If you’ve found that you’re coming home from the office with a minor ailment, you’re not alone. In fact, more than three-quarters of Brits have aches and pains at the end of the day, mainly as a result of working in a space that isn’t set-up properly.
When it comes to safety in the office, employers have a general duty to adhere to HSE standards. This includes ensuring that employees’ workstations do not pose a risk to their health.
In this guide, we’ve shared the risks associated with not working comfortably, as well as how you can create an ergonomic workstation to ensure your health is not adversely affected:
Why is a comfortable working environment important?
Ensuring that your workspace is comfortable can help you concentrate on your daily tasks. By eliminating the need to constantly re-adjust your equipment, including screens and keyboards, you can concentrate solely on your work.
A comfortable workspace can also benefit your time outside of the office as you won’t be as likely to suffer with aches and pains. If you have a busy family or a hectic lifestyle, suffering with health issues due to your working environment can be extremely frustrating and limit the activities you’re able to do.
Risks of not working comfortably
Working in an environment that isn’t comfortable can cause a variety of health-related issues, including:
Amongst one of the most common office-related injuries, repetitive strain injury (RSI) can happen when computer equipment isn’t placed properly. It occurs when your body parts are held at an awkward angle for long periods of time, such as continuously using a mouse in an uncomfortable position.
If your chair isn’t placed at a comfortable angle, you could develop backache. Whether you’re leaning over to see the screen or tilting back for a clearer view, it’s an extremely common concern for safety in the office.
You may also develop headaches if you’re using an uncomfortable workstation and it can occur if you’re tilting your head in an awkward position. Headaches at work can also come because of staring at a screen for long periods of time without a break.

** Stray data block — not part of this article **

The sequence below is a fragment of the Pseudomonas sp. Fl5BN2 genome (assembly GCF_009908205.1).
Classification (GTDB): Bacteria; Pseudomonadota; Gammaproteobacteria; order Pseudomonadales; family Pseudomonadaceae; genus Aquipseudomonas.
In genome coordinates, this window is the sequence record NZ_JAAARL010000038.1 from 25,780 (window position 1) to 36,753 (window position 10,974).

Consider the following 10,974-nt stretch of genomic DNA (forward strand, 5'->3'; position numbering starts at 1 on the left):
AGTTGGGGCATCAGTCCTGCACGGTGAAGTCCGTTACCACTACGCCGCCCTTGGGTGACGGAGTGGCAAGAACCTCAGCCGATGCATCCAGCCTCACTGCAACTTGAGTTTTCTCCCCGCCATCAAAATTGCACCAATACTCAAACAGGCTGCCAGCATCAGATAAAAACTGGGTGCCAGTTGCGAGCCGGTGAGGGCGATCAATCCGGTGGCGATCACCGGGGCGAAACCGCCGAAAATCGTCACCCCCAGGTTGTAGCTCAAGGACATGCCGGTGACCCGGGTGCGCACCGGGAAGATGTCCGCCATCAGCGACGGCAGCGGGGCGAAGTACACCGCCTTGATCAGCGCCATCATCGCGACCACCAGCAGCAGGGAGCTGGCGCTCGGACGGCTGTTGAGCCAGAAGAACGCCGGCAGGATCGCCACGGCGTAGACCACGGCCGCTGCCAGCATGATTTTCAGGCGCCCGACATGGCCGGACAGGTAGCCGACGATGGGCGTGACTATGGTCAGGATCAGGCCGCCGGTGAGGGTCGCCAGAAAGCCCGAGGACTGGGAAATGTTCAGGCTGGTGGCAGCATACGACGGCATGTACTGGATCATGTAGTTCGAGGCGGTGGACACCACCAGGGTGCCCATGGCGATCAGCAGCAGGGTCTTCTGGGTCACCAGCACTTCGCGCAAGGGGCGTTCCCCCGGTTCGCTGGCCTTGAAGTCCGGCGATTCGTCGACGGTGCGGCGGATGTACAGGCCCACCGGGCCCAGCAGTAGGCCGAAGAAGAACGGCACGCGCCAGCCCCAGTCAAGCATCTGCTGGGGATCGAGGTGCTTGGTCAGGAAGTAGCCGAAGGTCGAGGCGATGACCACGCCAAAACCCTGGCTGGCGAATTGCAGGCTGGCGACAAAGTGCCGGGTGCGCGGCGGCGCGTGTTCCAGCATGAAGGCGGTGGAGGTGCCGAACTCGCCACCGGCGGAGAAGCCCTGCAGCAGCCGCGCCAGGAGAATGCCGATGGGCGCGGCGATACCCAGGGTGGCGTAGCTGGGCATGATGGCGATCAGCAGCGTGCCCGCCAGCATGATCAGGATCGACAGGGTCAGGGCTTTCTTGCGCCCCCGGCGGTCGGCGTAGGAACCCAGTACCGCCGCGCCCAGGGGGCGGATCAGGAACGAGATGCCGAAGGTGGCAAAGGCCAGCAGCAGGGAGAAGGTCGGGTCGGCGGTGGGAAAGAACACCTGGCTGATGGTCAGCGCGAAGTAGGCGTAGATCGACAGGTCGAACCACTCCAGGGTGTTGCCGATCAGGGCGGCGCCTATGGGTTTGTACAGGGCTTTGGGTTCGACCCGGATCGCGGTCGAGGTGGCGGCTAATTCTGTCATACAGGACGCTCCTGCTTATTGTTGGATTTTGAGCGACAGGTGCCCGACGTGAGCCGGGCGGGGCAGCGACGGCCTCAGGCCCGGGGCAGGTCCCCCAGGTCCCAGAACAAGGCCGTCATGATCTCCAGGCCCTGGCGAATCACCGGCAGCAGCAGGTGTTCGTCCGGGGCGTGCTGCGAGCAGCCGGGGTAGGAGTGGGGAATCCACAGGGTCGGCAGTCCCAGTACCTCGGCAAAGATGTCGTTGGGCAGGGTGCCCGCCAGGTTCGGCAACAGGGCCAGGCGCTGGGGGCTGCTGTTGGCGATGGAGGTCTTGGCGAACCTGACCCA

How to create an ergonomic desk
In order to avoid developing one of these health issues, you can create an ergonomic workstation by following these guidelines:
Chair and backrest
When setting up your chair, make sure you can place your feet flat on the floor. To ensure you have good posture, your work chair should provide back support angling about 90 degrees. You should also use a cushion to push your back forward so that you are always sitting straight up in your chair.
Your backrest support should be tilted slightly and if possible, opt for a backrest that tilts with the user and has a width of between 11 and 18 inches. Your chair’s arms should be at a comfortable height and able to support your arms when they’re relaxed. The armrests should be parallel to the height of your desk.
TVs, monitors or screens
The screen of a computer should be placed on the desk directly in front of you and at least an arm’s length away from your eyes. This reduces the likelihood that you will develop a headache as a result of being too close to the screen.
Keyboard and mouse
You should place the keyboard and mouse associated with your workspace in a comfortable position, as this misplaced equipment can contribute to RSI. They should be kept close together and in positions where your wrists don’t need to bend excessively.
As you can see, ensuring that you and your staff have a comfortable working environment is key to ensuring that you aren’t suffering with aches and pains after office hours. You’ll be sure to experience a surge in productivity by setting up an ergonomic workstation as you will get much more done when you are sitting comfortably.